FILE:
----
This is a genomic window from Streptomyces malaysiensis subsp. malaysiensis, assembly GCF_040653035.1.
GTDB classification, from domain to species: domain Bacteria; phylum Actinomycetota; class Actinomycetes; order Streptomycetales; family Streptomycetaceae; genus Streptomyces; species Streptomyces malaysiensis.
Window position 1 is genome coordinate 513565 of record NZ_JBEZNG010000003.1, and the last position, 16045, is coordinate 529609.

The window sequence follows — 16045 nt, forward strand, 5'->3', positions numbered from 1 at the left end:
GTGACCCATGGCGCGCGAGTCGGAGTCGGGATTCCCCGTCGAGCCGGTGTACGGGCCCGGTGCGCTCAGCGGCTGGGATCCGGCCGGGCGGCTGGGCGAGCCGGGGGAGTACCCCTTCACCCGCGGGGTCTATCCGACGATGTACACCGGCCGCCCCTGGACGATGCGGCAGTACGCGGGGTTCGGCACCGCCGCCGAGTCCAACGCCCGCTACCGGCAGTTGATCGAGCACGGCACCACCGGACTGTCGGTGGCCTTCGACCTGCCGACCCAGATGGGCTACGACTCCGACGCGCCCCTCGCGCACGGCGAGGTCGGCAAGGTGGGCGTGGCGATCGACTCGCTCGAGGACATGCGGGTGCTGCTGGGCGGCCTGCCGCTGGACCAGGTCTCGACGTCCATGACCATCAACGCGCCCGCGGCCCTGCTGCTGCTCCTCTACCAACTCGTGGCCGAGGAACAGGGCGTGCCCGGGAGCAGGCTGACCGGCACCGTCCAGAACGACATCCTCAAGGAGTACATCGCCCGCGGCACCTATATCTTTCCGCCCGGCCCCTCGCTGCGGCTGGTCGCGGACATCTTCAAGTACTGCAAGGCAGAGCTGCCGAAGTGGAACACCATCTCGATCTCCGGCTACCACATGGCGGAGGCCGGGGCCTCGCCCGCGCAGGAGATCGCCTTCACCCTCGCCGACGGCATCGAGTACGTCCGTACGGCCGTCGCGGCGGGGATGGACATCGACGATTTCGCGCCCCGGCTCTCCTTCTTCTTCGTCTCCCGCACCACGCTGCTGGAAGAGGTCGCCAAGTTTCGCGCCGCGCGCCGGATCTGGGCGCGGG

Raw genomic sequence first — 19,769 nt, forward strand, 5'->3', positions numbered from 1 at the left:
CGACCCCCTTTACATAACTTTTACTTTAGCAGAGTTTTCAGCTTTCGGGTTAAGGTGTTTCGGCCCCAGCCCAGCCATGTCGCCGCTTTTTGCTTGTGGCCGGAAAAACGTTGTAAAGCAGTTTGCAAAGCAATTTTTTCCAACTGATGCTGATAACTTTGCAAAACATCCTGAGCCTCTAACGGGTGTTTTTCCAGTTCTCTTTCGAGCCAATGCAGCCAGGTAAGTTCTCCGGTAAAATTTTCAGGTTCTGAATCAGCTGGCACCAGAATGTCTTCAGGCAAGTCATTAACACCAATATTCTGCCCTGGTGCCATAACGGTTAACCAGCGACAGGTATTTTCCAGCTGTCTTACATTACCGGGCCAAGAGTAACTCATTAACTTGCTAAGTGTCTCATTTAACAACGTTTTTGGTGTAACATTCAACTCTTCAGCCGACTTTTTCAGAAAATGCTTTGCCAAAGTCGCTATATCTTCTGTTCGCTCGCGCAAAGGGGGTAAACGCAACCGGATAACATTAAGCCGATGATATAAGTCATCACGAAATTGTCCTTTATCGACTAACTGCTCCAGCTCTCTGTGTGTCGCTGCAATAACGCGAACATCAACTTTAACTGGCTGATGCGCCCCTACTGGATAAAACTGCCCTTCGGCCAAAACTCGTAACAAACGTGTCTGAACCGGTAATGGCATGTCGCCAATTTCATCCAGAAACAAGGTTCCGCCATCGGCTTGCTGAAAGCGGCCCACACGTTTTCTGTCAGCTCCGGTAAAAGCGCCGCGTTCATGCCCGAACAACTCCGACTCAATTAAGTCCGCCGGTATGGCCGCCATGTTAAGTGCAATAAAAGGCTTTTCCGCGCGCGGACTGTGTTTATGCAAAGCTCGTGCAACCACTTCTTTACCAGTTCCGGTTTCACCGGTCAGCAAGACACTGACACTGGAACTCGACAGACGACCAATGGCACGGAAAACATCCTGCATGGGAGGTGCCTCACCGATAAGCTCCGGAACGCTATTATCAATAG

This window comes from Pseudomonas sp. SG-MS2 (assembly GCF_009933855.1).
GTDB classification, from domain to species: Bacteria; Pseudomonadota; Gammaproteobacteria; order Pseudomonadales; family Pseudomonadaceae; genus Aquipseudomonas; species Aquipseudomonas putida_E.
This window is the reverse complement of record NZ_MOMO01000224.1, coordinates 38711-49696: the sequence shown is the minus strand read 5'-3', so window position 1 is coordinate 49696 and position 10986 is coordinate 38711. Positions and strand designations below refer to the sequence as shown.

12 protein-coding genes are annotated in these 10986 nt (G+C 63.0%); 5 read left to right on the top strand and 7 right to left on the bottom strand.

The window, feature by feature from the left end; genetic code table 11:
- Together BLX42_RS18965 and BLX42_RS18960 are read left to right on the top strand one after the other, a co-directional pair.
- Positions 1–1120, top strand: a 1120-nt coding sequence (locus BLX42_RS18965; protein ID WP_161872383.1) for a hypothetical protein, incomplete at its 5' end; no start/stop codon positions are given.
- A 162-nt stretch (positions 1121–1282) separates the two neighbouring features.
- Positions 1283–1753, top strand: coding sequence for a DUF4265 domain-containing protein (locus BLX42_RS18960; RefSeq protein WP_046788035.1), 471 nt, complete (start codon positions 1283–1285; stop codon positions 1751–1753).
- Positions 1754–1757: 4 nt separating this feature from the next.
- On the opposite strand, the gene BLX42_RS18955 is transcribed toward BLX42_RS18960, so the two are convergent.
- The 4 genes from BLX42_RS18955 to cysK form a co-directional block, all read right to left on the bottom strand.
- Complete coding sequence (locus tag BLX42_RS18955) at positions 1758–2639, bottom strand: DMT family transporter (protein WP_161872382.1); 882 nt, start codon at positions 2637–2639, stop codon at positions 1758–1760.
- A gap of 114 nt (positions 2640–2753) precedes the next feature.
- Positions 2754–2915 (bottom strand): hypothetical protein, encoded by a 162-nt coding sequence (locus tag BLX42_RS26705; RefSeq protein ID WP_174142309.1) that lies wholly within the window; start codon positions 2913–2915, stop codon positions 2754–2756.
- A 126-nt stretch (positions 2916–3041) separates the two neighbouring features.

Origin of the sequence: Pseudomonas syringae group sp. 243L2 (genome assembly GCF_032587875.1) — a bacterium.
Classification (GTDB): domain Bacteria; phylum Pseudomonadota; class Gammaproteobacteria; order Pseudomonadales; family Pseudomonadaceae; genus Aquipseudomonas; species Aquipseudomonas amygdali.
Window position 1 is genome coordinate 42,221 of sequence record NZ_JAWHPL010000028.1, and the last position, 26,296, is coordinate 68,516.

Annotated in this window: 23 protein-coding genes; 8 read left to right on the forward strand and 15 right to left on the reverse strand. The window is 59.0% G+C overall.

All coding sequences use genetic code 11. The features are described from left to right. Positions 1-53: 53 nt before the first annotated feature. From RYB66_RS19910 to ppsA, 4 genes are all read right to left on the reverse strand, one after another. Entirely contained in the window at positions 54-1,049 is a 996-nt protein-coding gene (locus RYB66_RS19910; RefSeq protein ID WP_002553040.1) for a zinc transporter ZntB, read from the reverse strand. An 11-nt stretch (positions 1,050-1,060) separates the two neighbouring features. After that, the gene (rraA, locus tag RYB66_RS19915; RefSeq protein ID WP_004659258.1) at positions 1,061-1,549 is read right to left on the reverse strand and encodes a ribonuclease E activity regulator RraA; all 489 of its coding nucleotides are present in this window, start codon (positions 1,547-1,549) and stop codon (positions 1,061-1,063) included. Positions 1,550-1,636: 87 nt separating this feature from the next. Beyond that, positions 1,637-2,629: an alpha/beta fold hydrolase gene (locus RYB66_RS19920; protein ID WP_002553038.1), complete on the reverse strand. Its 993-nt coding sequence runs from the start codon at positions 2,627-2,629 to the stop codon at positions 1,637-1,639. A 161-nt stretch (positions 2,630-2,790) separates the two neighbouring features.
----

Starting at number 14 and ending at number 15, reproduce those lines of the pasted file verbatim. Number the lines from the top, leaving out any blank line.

- Positions 1–1120, top strand: a 1120-nt coding sequence (locus BLX42_RS18965; protein ID WP_161872383.1) for a hypothetical protein, incomplete at its 5' end; no start/stop codon positions are given.
- A 162-nt stretch (positions 1121–1282) separates the two neighbouring features.